Many publishers entered the iPad market by creating enhanced versions of their magazines, but since then, editorial content has begun to take on more experimental forms. A recent example comes from National Enquirer and Star publisher American Media Inc., which is launching single-topic, custom publications for the Apple tablet.
The custom pubs are part of a larger digital push that AMI plans this year to grow the business—the company having just emerged from a prepackaged bankruptcy. AMI has lagged the industry from a digital standpoint; digital revenue accounts for some 10 percent of magazine industry revenue, but at AMI, it makes up just 2 percent.
The company’s first tablet pub, just launched, is Shape’s New Year, New You, a 48-page “digi-mag” featuring Shape-branded content on healthy living. The articles were developed by Shape’s editorial staff to align with Splenda, which is the publication’s sole sponsor. AMI has two more in the works: a Men’s Fitness-branded publication that’s sponsored by Powerade and a second one from Shape, a beauty-themed pub backed by Revlon.
“We were looking to be a curator of our content and . . . embed the advertising in a way that isn’t intrusive,” AMI chairman and CEO David Pecker said. “We wanted something that would be timeless.”
Financial constraints, he noted, have kept him from investing in digital initiatives. But with AMI’s new capital structure, Pecker said he hopes to grow the company’s digital revenue share to 10 percent within two years.
“It’s clear the whole industry is not growing,” he said. “If you look at our digital [products planned], I think they’ll more than offset the continuous decline in print.”
One of those is a major e-commerce initiative. Pecker hopes to open a string of online stores, starting with three under the names of AMI titles Muscle & Fitness, Flex and Men’s Fitness, launching in early March. Stores are in the final design stages, with beta testing to follow.
The stores will sell products that carry those titles’ brands, among others.
“I’m a big supporter of e-commerce,” Pecker said. “Having a digital store [as a] companion with the magazines—I think [that’s] another revenue stream that’s been untapped.”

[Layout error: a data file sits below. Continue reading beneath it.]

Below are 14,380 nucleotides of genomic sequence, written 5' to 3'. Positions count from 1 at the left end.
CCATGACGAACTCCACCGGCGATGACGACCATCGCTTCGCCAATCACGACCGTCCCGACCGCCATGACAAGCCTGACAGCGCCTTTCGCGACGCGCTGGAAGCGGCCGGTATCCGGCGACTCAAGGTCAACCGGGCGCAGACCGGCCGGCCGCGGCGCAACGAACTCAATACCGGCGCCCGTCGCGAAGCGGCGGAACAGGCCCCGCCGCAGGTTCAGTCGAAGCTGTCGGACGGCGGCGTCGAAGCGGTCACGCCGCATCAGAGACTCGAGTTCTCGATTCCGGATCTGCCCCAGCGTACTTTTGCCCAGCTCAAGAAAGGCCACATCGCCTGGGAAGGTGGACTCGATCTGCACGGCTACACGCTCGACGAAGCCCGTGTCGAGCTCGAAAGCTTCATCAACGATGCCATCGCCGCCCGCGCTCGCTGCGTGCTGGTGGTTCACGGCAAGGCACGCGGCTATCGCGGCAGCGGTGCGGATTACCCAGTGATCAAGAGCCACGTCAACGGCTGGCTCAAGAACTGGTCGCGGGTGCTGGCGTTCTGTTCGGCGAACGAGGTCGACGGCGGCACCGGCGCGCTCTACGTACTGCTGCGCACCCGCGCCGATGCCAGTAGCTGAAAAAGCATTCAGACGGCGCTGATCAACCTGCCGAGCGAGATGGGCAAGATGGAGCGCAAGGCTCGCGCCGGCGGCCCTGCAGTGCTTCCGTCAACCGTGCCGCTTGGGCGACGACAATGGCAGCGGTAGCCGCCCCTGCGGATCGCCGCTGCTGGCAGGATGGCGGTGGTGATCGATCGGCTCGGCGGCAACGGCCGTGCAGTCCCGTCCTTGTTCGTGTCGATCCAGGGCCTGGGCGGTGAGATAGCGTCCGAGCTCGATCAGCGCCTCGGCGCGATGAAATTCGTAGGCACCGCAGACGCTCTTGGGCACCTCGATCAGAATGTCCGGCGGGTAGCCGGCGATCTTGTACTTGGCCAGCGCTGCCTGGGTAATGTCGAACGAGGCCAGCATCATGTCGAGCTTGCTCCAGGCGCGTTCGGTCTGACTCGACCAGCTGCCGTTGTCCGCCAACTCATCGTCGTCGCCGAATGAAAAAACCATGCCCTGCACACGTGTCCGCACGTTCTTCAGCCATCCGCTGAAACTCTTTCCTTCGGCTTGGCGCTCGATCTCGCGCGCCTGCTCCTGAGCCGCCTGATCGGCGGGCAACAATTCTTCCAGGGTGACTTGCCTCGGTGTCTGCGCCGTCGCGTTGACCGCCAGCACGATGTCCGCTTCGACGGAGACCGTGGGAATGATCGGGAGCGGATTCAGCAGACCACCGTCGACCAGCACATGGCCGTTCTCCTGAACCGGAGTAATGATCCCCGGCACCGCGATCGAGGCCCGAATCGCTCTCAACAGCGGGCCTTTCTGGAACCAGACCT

He’s also eyeing a tablet version of supermarket tabloid National Enquirer, which he aims to launch by March. The tabloid scooped the mainstream media world with its breathless revelations of John Edwards’ love affair, stirring hopes of a Pulitzer Prize, and Pecker envisions capitalizing on that notoriety to appeal to a new, younger audience in the tablet environment. (The Enquirer’s median reader age is 45.)
“I think we could take the DNA of the Enquirer—all the stuff that comes in, whether it’s photos or features or breaking news—and we can put it up quickly,” he said.
Then there are the custom digital publications. Designed by Ed Young, one of the founders of Source magazine, they’re being sold as part of a print ad buy. AMI is guaranteeing the advertiser a minimum number of downloads—a promise it can comfortably make because the publications are free to download and sharable. (In its first four days on sale in the iTunes store, Shape’s New Year, New You was halfway to meeting its guarantee, with 10,000 downloads.)
“The reason we’re able to make that guarantee is, this is a brand that has no silos,” said Brian Gruseke, vp, publisher of Shape. “I can take the Splenda digi-mag and take it to folks who have signed up for our newsletters and promote it on our Web site. It’s fun, and it’s free. You have the opportunity to share it with a friend.”